Skogafoss. Can you see the troll on the right? (Image by: William McPherson)
Skogafoss. Can you see the troll on the right? (Image by: William McPherson)

Looping back up north we come to Gullfoss, a large, multi-layered waterfall that can be heard from a mile up the road. Unfortunately by the time we got there, it was getting dark, and our camera was simply not up for the job of photographing its cotton candy mists.

In winter, daylight breaks around 10-11am, and the skies darken by around 4pm. In the dim dusk, I got a glimpse of the falls and felt its power from the viewing platform, and planned that we shall return in summer to properly view it in all its majesty.

The grand and magnificent Gullfoss (Image source: Wikimedia Commons (CC BY-SA 3.0) - Credit to: Sarah1990)
The grand and magnificent Gullfoss (Image source: Wikimedia Commons (CC BY-SA 3.0) – Credit to: Sarah1990)

One of the downside to visiting waterfalls in winter is that half of the landscape surrounding the waterfall are frozen and icy, which makes visiting waterfalls a rather slippery experience.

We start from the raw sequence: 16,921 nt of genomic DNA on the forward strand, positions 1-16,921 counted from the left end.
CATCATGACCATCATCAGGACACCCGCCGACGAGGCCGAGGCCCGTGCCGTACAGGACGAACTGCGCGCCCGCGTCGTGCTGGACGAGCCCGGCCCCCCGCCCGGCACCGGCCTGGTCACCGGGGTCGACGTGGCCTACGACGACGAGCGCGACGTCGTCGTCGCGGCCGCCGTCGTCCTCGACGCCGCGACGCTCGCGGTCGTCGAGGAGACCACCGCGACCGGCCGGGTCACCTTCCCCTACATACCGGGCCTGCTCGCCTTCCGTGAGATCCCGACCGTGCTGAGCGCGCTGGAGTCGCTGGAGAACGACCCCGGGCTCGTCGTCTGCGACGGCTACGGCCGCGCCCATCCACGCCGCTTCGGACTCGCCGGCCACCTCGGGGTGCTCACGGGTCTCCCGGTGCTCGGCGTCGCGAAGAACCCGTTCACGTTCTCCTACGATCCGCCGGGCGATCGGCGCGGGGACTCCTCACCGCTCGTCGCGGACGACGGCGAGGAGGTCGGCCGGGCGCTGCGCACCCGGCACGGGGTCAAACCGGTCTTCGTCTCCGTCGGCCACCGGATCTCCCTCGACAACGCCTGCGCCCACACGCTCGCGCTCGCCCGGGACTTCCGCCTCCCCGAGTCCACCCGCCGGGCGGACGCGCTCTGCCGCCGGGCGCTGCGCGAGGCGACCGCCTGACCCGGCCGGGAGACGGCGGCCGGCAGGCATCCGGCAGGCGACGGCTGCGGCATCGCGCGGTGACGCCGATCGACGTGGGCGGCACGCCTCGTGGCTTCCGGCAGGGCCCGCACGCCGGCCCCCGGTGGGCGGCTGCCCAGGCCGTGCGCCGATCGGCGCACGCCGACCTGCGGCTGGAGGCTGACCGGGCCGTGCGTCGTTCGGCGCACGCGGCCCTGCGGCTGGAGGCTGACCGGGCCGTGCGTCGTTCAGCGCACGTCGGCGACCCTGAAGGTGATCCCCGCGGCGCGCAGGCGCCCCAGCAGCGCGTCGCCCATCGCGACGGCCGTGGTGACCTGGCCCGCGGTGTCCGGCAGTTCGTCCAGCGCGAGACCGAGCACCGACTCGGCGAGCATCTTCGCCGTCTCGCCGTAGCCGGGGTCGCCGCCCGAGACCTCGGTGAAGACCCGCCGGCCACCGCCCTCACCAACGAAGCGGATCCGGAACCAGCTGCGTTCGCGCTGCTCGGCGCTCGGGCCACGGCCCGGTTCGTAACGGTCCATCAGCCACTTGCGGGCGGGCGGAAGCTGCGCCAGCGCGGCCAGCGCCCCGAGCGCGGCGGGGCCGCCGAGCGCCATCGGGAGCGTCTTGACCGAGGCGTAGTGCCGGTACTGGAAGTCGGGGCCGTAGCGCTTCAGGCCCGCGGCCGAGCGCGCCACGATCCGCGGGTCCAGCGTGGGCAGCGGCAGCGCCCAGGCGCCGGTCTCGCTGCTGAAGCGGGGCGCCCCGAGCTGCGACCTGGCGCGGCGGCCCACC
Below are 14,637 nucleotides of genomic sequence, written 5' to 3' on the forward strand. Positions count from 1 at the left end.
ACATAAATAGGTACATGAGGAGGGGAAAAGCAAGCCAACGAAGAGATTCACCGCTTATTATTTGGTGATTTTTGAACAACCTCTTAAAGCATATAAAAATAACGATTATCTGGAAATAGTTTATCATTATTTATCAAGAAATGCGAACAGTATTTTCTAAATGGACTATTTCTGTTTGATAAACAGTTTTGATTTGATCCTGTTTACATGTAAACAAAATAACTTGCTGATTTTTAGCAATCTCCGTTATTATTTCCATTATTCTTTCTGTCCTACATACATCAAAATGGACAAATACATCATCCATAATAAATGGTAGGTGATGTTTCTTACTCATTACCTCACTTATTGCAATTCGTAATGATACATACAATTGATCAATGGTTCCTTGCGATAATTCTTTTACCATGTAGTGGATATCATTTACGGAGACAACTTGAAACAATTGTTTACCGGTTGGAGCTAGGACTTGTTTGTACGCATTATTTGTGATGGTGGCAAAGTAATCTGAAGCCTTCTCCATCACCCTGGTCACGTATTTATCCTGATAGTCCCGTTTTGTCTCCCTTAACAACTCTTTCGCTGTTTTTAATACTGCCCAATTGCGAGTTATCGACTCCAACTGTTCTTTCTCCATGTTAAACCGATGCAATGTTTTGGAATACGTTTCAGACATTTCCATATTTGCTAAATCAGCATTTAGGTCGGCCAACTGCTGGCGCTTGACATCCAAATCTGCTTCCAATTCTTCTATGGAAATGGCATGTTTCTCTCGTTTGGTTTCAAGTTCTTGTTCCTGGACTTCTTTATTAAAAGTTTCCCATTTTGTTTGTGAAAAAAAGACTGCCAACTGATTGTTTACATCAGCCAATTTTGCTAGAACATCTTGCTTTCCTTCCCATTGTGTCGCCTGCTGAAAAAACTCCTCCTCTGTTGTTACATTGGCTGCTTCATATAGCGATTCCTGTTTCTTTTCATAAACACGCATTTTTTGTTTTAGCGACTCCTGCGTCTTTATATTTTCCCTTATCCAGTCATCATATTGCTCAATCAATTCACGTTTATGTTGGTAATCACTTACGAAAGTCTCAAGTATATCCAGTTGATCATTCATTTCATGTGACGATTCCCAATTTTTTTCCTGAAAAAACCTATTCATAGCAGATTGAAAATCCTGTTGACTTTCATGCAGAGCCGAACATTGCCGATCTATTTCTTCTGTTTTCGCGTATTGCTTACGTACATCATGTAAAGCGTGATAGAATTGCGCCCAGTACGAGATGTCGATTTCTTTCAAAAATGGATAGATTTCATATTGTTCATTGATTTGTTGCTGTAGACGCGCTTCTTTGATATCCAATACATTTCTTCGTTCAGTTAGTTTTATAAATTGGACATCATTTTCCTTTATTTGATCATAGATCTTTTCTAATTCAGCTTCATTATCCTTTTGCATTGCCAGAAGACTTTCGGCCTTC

However, it has its magic, where parts of the waterfall would be frozen in time, forming different shapes of ice into natural sculptures creating a view that can’t be seen in summer.

The hot tempered Geysir of Iceland

plural noun: geysers

— a hot spring in which water intermittently boils, sending a tall column of water and steam into the air.


A sleeping Geysir, surround by snow.
A sleeping Geysir, surround by snow.

I can’t be sure of this but our guide insisted that the word ‘geyser’ came from this place called ‘Geysir’ in Iceland.

Apparently ever since scientists have seen this here in Iceland, everywhere they encounter similar volcanic/geothermal activities they’ve started calling it geysir, and eventually it became geyser.

So, when it comes to Geysir, it is actually the town in which heavy geothermal activity have caused hot sprint water to spurt out of the earth’s crust creating pools of hot springs.

Geysir in action. (Image source: Wikimedia Commons (CC BY-SA 3.0)- Credit to: Hansueli Krapf)
Geysir in action. (Image source: Wikimedia Commons (CC BY-SA 3.0)- Credit to: Hansueli Krapf)

Not the kind you can soak in unfortunately, the water in each pool can be as hot as 100-200 degrees that you are advised not to get too close, even in winter, surrounded by snow that a bit of direct hit from the water can cause burns.

It was a rather surreal experience to be walking in snow, surrounded by cold and yet, get bursts of heat from the smoke from the heat of the geysir, almost intimidatingly too hot to approach.